Page Lea, Sr Page Lea, Sr’s Updates

First post: Feb 15, 2020 Latest post: Mar 15, 2020
Where to begin...

My Dad and Mom purchased a condo at Harbour Ridge in Palm City, FL this past fall, and Dad retired on Christmas Eve.  They left Virginia Beach, with their corgi puppies Trumpet and Albert, on December 27th and ventured down to sunny Florida with the other snowbirds, excited to winter at their beautiful new golf community on the St. Lucie River.  
Up until recently, Dad and Mom were having a fantastic time in retirement. Between golfing, dining out, meeting and making new friends, and nature walking the dogs, life was, simply, great!  Every day was Saturday!

The first week of February, Dad came down with a nasty stomach bug/virus and a low fever that sidelined him for what he and Mom thought would be just a few days.  A trip to the urgent care that week didn’t yield any strange results, so they hunkered down for the weekend to ride it out.  Over the weekend, the stomach bug seemed to have settled down, but Dad complained of feeling really weak when he returned from playing golf that Saturday.  However, Dad ate a normal dinner Sunday night, which they thought was a good sign.

On Tuesday the 11th there weren’t any good signs of improvement, so Dad and Mom went to both the local urgent care again, and then the ER searching for more answers regarding Dad’s fever, weakness, and headache.  Of course, we’re in the middle of cold and flu season, so flu tests were administered, but they all came back negative.  The doctors diagnosed it as a virus and let Dad and Mom go back home to fight it in comfort with Tylenol and Motrin.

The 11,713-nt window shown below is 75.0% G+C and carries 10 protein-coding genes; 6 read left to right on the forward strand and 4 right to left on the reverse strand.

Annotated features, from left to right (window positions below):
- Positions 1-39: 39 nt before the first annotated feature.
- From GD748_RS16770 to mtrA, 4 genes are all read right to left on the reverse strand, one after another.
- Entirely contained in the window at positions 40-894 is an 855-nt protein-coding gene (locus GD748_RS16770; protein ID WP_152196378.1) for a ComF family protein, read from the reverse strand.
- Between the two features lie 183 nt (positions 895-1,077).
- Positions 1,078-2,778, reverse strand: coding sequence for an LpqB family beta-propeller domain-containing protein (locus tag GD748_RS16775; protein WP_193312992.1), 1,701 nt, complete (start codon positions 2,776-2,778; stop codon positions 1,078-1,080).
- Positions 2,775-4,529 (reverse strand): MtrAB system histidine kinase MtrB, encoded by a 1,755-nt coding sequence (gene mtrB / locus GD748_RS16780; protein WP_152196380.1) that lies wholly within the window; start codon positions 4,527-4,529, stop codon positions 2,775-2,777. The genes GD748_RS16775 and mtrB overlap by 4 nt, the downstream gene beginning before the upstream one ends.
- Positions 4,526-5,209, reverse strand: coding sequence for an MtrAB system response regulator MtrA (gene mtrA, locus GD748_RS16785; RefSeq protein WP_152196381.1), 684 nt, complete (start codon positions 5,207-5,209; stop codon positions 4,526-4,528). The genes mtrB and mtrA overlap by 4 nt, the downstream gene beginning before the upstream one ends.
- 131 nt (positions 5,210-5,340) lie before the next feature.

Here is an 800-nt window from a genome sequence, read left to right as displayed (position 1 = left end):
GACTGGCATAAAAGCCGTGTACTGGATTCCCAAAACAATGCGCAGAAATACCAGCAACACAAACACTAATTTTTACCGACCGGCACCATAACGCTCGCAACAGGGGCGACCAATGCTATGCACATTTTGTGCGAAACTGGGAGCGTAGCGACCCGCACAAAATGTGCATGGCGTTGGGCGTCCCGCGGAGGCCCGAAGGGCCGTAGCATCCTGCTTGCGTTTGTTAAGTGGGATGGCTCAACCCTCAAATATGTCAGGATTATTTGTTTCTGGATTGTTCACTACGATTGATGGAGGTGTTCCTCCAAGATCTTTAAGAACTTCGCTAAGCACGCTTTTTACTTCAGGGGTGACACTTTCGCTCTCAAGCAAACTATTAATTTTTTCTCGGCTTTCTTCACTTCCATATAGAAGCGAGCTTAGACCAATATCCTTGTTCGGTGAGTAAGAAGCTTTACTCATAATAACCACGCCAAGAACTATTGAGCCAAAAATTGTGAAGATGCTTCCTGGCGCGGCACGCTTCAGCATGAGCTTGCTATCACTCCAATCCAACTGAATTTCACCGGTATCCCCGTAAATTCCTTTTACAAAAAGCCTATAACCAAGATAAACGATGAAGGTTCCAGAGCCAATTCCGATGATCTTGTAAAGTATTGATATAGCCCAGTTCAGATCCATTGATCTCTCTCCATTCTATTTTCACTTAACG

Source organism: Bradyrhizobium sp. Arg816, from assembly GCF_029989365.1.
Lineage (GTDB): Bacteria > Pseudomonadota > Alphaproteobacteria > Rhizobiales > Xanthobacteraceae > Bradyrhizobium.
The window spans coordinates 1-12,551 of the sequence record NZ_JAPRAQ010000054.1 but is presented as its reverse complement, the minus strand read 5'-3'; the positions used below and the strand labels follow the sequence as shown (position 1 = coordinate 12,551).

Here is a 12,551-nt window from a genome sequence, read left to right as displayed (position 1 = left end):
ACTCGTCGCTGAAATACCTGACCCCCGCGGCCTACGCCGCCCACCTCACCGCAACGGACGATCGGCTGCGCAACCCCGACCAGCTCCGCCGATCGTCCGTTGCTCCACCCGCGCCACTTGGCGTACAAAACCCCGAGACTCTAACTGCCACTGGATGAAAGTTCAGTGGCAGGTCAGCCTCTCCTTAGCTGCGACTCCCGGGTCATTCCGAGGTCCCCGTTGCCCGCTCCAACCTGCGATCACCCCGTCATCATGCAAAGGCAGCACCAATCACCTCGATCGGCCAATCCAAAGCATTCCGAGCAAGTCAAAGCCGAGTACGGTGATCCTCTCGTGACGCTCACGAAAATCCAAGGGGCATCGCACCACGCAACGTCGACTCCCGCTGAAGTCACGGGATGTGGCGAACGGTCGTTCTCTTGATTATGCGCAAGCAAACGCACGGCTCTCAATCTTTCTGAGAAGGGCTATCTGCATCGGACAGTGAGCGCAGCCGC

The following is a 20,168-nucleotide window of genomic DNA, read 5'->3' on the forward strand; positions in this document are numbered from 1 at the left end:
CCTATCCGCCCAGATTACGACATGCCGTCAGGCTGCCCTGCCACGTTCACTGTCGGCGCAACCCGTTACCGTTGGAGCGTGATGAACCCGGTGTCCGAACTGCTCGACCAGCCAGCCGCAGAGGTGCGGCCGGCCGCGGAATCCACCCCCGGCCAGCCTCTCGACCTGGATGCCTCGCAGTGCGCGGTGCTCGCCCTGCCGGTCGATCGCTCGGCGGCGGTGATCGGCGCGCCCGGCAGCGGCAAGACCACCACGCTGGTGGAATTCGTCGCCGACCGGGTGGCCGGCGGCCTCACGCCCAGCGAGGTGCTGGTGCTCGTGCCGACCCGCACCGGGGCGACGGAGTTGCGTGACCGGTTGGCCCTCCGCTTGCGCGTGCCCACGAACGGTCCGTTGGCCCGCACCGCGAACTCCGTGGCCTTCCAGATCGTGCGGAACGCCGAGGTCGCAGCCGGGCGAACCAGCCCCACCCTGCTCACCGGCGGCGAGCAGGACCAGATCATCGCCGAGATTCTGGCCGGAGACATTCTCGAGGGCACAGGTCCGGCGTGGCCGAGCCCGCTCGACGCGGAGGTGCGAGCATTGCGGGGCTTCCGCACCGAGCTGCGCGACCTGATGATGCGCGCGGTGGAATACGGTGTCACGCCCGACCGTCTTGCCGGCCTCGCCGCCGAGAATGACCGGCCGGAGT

On Wednesday the 12th, Dad woke up and hit the bathroom with a vengeance.  He returned to bed after expelling everything from his system and tried to get some rest.  Mom took the dogs out for a walk, and when she returned Dad was lethargic and really spacey, and soon after became non-responsive, so Mom called the rescue squad.  They transported Dad to the ER at Cleveland Clinic Martin North Hospital in Stuart, FL, and Mom followed by car.

Dad was non-responsive at the ER with a 103+ fever, and his doctor recommended a spinal tap because Dad’s headache pointed towards the possibility of him suffering from viral meningitis.  Soon after the spinal tap, they covered him with a cooling blanket to help bring down his fever and administered antibiotics for the meningitis.  Dad’s fever started to drop and the doctors gave him a CAT scan of his brain, which showed no brain swelling.  When his fever got down to 100 he spoke for a few seconds and was lucid, but then drifted back out of it.  The doctors admitted him to the hospital and he was moved to his room Wednesday  evening, and Mom went back home to get some much needed rest.

Late Wednesday night, Dad was really agitated, so the doctors intubated him, sedated him with Ativan, and moved him to the ICU for closer monitoring.

Dad spent Thursday sedated and monitored in the ICU, and he had an MRI late in the afternoon.  The doctors and nurses began administering supportive care to Dad to heal his fever and keep him comfortable so that he can fight his brain infection.